CARLSBERG Brewery Malaysia Bhd is committed to its 100% dividend payout ratio although the group’s earnings prospects are still uncertain. The brewery’s chief financial officer Lim Chee Keat says the board of directors has decided to suspend quarterly dividend payments for now, but the decision will be revised on an ongoing basis.
Speaking at a media and analyst briefing on its second quarter financial results ended June 30, 2020 (2QFY2020), last Friday, managing director Stefano Clini said it was difficult to say whether the company would continue with the quarterly dividend payout suspension in the next financial year ending Dec 31, 2021 (FY2021), given the low earnings visibility.
Carlsberg has stopped dividend payments for two consecutive quarters (1Q and 2QFY2020) — a rare scenario for the brewery. In contrast, it declared a 21.5 sen payout in 1QFY2019 and 16.1 sen in 2QFY2019, for a total of 37.6 sen in 1HFY2019.
The last time the brewery suspended quarterly dividend payments was in 1QFY2009. Nonetheless, it declared an annual dividend per share of 23 sen for FY2009, compared with its earnings per share of 25.02 sen.
As at June 30, 2020, Carlsberg’s cash and cash equivalents stood at RM81.94 million while its borrowings totalled RM134.54 million. Its cash balance was lower at RM64.18 million at end-June 2019.
Carlsberg announced last Friday that its net profit had plunged 83.7% to RM10.65 million from RM65.26 million a year ago — the smallest profit since 2QFY2009. Its quarterly revenue declined 40.2% to RM287.27 million from RM480.52 million in the previous corresponding quarter.
Had it not been for a RM6.4 million bill of demand from the Royal Malaysian Customs Department, Carlsberg’s 2QFY2020 net profit would have been higher at RM15.5 million. Still, the drop in earnings would have been sharp at 76.3%.
Commenting on the outlook for 2HFY2020, Clini said business recovery is anticipated to be slow over the next few months in the light of Covid-19 and the measures put in place to contain the pandemic. “As a consequence, consumer sentiment will remain depressed, particularly in the on-trade sector due to reduced capacities and shorter operating hours, social distancing, health and safety restrictions, as well as various financial and operating challenges that F&B businesses face.”
Given the tough operating conditions, he said the company would continue to optimise its costs aggressively and reallocate its investments to digital campaigns, e-commerce and off-trade segments while extending support to its business partners.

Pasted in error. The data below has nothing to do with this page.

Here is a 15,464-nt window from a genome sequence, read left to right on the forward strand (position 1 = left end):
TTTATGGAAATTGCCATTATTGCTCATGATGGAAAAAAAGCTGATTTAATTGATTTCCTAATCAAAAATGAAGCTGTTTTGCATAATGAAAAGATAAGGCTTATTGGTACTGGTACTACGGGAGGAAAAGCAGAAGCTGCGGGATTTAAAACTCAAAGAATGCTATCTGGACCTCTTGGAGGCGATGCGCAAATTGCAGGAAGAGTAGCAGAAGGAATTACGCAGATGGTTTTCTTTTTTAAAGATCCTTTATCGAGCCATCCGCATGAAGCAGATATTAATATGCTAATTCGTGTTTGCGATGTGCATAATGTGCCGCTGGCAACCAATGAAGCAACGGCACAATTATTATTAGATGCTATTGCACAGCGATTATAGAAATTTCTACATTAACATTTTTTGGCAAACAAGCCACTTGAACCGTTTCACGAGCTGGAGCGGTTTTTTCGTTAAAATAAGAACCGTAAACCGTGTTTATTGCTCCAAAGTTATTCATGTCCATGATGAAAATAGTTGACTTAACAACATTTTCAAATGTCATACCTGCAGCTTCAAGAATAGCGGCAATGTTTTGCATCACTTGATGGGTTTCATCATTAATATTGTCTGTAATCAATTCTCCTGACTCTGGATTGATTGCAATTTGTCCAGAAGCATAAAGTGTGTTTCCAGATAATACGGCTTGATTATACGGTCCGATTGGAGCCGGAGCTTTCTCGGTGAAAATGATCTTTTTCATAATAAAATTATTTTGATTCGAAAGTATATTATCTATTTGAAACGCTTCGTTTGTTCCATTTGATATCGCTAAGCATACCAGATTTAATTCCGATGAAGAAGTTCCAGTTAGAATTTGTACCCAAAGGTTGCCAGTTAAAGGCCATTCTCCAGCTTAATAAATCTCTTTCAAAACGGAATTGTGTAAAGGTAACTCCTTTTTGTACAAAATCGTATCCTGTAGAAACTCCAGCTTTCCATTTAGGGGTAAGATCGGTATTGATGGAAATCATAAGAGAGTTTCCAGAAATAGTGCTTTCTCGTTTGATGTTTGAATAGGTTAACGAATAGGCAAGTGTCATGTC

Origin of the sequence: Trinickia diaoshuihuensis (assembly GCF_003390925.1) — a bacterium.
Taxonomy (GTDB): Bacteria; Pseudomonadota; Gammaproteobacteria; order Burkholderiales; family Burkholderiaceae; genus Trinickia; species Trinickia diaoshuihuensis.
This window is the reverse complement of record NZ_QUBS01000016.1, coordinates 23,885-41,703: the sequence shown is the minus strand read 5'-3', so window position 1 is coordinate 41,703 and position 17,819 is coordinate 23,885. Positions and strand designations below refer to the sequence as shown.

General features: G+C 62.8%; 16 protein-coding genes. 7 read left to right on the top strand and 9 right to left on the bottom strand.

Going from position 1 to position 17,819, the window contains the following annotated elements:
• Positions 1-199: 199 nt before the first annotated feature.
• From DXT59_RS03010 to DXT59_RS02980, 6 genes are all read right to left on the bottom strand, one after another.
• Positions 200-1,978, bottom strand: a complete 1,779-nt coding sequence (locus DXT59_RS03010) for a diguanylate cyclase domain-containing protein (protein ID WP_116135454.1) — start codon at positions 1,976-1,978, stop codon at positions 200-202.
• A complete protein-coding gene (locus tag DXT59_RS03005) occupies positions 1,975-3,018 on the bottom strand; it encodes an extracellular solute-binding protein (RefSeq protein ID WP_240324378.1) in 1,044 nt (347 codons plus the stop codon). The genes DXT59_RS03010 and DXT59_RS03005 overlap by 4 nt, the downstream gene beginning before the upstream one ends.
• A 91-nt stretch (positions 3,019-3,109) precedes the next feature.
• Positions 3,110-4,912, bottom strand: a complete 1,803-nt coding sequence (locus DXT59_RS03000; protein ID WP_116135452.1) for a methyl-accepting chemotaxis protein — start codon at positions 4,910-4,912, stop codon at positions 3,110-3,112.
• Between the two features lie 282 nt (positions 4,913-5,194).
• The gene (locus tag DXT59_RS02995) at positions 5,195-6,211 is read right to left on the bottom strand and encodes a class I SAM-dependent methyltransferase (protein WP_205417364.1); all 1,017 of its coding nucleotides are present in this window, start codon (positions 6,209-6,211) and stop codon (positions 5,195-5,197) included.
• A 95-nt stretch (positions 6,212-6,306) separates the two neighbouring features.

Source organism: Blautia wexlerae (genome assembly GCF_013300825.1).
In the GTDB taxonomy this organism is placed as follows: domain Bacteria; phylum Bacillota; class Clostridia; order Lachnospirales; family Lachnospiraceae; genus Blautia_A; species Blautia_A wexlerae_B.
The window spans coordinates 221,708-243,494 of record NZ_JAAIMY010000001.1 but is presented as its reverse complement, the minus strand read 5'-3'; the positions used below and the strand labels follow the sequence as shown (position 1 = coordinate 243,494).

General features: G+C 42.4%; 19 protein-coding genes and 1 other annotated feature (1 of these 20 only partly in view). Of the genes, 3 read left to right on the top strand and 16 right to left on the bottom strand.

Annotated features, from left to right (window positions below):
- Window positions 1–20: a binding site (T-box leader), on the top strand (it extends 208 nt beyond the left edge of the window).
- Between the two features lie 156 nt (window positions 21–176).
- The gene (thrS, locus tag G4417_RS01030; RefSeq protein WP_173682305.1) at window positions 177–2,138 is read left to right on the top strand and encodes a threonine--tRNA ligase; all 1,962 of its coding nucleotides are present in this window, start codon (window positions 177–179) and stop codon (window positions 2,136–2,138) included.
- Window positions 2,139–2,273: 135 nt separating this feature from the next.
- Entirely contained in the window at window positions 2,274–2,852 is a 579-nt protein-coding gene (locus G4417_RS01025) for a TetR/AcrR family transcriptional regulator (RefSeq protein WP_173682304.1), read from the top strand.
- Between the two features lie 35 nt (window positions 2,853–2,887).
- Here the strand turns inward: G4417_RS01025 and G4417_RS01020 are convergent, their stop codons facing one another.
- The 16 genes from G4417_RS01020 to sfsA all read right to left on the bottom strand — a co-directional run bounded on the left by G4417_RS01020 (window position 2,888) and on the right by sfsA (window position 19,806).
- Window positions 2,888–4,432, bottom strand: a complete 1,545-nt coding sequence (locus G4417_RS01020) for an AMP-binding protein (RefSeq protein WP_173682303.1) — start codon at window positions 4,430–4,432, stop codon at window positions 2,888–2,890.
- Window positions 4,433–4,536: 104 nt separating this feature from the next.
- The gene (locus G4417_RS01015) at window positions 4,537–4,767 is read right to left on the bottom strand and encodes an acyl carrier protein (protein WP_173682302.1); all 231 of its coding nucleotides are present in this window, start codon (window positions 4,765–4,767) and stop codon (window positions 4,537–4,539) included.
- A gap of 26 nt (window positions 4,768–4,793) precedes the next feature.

When asked about further details on the company’s cost savings plan, Clini and Lee said they were not at liberty to share such information. Lee reiterated that the brewery has an aggressive cost-saving target and is looking at changing its cost structure so that it will be more resilient post-Covid-19.
The saving grace for the brewery is that 60% of its on-trade outlets are currently operating, compared with only 20% during the Movement Control Order (MCO) period and circuit breaker (CB) lockdowns implemented on both sides of the Causeway. The on-trade segment includes eateries, coffee shops, bars and clubs.
Off-trade refers to the sale of its products in supermarkets and hypermarkets. Its off-trade segment also saw higher volumes during the MCO and CB, mainly driven by at-home consumption.
Clini noted that while the e-commerce segment is the smallest in terms of earnings contribution, it is growing at a double-digit rate and is expected to grow further. As for Carlsberg’s earnings in FY2021, he said there is no reason for it not to post better results, provided that another wave of infections does not occur.
While the pandemic has disrupted Carlsberg’s steady growth path, Clini, who took over the office last October, stresses that it will not shake its core fundamentals. “Covid-19 does not change the fundamentally healthy trajectory of our business, [but] it does delay it,” he says.
“If you take Covid-19 out of the picture, it [healthy trajectory] does continue and we are very confident of our growth rate. How quickly is it going to rebound, that is difficult to tell.”
According to Bloomberg, consensus estimates put Carlsberg’s FY2020 net profit at RM239.5 million before the release of its second-quarter earnings numbers. Based on the estimates, the group’s net profit of RM83.6 million for 1HFY2020 fell short of market expectations.
Carlsberg’s share price had shed RM6.20, or 21% year to date, to close at RM23.20 last Friday. The stock hit an all-time high of RM38.94 in February.